It was concerns about future employment prospects, together with an abhorrence of the growing xenophobia, that made me return to political activism in support of Remain. Subsequent researches on the impact of Brexit on local employment have drawn my attention to the gravity of the local problem.
Generally North Norfolk can be described as an area of low unemployment, with below average wages and productivity, and a higher than average number of smaller, or micro, businesses. I was therefore pleased to take up an invitation to attend a ‘Brexit: Opportunities & Challenges for Small Businesses’ organised by the East Anglia branch of the FSB (Federation of Small Businesses). The event, which was held in Norwich, took the form of a panel discussion; it was well-organised and well-attended.
It was also thoroughly depressing. Small businesses face an uncertain future and, half way through the negotiation process, we are no clearer on the shape of any trade deal.
There were some impressive performances by knowledgeable panelists at the FSB event. Professor Hussein Kassim of the University of East Anglia argued that large companies can take care of themselves but small business are vulnerable. The former are always able to ‘up sticks and go elsewhere’. The Norfolk Chair of the National Farmers Union, Tony Bambridge, tellingly stated that ‘at present I can put my potatoes on a lorry to Spain as easily as I can put them on a lorry to (nearby) Shipdham’. The FSB’s national Policy Director, Martin McTague pointed out that ‘negotiating trade deals is a minority sport’. For most small businesses the challenge was meeting the needs of the immediate customer base. Moreover his evidence suggested, that, given the current uncertainty, many of them were avoiding borrowing and putting any expansion plans on hold. He also pointed out that 20% of small businesses currently employ EU labour.
Another panelist was the Norwich North Tory MP, Chloe Smith. After a shaky start to her Parliamentary career (she was famously mauled and accused of incompetence in a television interview by Jeremy Paxman) she is now an assured and polished performer. She has clearly positioned herself as a loyal and unquestioning supporter of Prime Minister Theresa May and set out to defend the indefensible. Her line was that the Government was ‘doing things in sequence’ and small business must continue to apply common sense when coping with uncertainty. She made a half-hearted attempt to suggest that the extended transition period agreed on 19th March represented some form of clarification and even went on to imply that a solution was in sight on the Irish border.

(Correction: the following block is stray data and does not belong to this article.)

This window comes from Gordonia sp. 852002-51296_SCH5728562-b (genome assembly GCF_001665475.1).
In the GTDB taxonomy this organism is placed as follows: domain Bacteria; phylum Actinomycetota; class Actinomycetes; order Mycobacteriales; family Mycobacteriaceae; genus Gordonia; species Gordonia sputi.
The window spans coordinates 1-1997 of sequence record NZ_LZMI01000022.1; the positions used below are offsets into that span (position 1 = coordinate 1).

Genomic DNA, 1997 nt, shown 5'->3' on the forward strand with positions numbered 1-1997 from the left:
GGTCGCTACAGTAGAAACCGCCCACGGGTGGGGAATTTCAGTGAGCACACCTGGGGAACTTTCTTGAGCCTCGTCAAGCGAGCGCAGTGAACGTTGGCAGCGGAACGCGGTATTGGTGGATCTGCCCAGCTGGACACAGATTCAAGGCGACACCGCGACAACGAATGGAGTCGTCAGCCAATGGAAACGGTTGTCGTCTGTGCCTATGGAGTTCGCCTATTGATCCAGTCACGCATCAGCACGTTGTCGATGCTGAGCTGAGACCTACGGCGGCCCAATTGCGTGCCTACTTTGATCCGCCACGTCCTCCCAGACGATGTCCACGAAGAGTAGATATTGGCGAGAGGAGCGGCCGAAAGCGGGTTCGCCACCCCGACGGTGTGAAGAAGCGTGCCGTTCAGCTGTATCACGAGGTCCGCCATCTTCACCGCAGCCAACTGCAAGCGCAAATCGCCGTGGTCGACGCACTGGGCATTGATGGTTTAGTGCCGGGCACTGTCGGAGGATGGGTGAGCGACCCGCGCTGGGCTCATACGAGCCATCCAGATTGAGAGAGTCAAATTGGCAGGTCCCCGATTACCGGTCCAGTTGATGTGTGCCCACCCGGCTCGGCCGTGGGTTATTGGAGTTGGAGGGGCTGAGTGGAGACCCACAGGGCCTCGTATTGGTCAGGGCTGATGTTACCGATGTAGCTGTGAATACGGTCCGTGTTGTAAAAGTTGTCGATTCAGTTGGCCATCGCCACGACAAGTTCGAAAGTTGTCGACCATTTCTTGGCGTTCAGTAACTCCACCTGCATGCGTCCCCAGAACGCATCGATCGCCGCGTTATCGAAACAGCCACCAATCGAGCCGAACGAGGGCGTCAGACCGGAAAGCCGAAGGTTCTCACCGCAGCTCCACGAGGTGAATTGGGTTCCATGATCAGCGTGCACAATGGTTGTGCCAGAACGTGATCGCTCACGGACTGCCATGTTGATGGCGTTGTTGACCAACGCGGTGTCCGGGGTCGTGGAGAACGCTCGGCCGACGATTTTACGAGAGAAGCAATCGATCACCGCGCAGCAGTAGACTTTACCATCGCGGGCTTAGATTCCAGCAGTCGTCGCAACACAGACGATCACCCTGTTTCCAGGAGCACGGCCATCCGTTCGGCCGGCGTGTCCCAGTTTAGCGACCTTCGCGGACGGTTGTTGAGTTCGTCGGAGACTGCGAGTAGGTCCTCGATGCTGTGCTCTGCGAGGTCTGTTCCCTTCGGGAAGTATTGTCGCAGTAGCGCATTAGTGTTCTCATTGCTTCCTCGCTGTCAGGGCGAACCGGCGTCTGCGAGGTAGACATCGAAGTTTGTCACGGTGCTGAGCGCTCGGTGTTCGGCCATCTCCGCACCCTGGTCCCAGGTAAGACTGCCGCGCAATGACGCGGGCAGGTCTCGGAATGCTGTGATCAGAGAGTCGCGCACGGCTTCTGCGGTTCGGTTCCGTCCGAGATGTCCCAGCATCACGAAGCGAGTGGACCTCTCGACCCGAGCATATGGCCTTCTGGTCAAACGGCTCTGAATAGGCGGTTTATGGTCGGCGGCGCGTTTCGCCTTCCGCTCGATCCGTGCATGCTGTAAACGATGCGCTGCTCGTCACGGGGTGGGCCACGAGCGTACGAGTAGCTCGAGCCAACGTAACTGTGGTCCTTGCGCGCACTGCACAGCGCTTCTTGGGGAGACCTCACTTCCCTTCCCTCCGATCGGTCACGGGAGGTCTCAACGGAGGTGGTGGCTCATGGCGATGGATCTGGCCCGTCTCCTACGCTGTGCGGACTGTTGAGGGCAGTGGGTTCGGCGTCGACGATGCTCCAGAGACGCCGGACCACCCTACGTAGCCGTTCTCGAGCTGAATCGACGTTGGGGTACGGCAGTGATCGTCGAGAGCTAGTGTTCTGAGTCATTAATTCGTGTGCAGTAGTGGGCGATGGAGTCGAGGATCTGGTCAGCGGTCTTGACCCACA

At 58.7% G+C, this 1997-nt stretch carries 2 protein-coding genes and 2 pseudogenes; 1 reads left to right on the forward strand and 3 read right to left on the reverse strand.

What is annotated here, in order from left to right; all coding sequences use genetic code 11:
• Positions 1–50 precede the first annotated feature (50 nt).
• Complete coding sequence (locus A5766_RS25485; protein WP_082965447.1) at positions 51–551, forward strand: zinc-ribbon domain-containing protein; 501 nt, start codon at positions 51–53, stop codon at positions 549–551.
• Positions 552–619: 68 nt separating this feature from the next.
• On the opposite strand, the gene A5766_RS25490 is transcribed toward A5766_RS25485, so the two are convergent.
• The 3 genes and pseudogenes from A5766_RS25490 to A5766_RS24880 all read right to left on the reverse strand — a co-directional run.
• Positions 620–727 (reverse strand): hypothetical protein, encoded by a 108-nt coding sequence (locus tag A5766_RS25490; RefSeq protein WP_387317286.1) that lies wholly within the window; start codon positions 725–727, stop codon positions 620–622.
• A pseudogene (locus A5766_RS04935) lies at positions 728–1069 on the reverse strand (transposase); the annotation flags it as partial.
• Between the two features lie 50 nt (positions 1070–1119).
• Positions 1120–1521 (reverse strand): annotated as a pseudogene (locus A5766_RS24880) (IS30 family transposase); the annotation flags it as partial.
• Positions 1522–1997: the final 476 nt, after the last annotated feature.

Although the meeting was polite in tone, and concentrated on preparation for, rather, than the politics of Brexit, Chloe Smith was given a rough time by some sections of the audience. There is little prospect of new international deals replacing any loss of existing EU customers and, for many of our local small businesses, this is a serious immediate concern. Given the tone I left feeling that we could win the political battle in a fresh referendum. Unfortunately, on the drive home, my car radio informed me that Jeremy Corbyn had just sacked Owen Smith from the Shadow Cabinet for suggesting just that.
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